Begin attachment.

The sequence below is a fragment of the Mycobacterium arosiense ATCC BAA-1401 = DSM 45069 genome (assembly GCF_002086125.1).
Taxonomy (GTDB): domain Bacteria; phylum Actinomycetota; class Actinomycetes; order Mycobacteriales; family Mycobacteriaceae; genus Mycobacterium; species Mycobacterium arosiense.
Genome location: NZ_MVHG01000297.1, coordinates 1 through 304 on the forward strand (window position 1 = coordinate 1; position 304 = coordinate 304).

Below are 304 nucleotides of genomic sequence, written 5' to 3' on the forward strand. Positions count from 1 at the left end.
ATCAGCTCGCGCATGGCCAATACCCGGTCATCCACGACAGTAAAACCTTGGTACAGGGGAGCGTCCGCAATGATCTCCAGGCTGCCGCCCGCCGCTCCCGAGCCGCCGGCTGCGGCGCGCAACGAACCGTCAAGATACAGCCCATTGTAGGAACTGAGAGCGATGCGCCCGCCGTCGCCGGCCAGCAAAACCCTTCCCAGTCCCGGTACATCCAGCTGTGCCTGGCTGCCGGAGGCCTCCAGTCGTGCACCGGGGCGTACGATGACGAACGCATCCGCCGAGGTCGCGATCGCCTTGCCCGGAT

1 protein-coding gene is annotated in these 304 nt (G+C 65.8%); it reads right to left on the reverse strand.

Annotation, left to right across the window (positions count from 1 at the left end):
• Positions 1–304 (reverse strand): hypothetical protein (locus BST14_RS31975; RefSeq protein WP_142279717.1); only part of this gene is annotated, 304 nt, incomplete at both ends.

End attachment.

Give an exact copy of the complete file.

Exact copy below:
The sequence below is a fragment of the Mycobacterium arosiense ATCC BAA-1401 = DSM 45069 genome (assembly GCF_002086125.1).
Taxonomy (GTDB): domain Bacteria; phylum Actinomycetota; class Actinomycetes; order Mycobacteriales; family Mycobacteriaceae; genus Mycobacterium; species Mycobacterium arosiense.
Genome location: NZ_MVHG01000297.1, coordinates 1 through 304 on the forward strand (window position 1 = coordinate 1; position 304 = coordinate 304).

Below are 304 nucleotides of genomic sequence, written 5' to 3' on the forward strand. Positions count from 1 at the left end.
ATCAGCTCGCGCATGGCCAATACCCGGTCATCCACGACAGTAAAACCTTGGTACAGGGGAGCGTCCGCAATGATCTCCAGGCTGCCGCCCGCCGCTCCCGAGCCGCCGGCTGCGGCGCGCAACGAACCGTCAAGATACAGCCCATTGTAGGAACTGAGAGCGATGCGCCCGCCGTCGCCGGCCAGCAAAACCCTTCCCAGTCCCGGTACATCCAGCTGTGCCTGGCTGCCGGAGGCCTCCAGTCGTGCACCGGGGCGTACGATGACGAACGCATCCGCCGAGGTCGCGATCGCCTTGCCCGGAT

1 protein-coding gene is annotated in these 304 nt (G+C 65.8%); it reads right to left on the reverse strand.

Annotation, left to right across the window (positions count from 1 at the left end):
• Positions 1–304 (reverse strand): hypothetical protein (locus BST14_RS31975; RefSeq protein WP_142279717.1); only part of this gene is annotated, 304 nt, incomplete at both ends.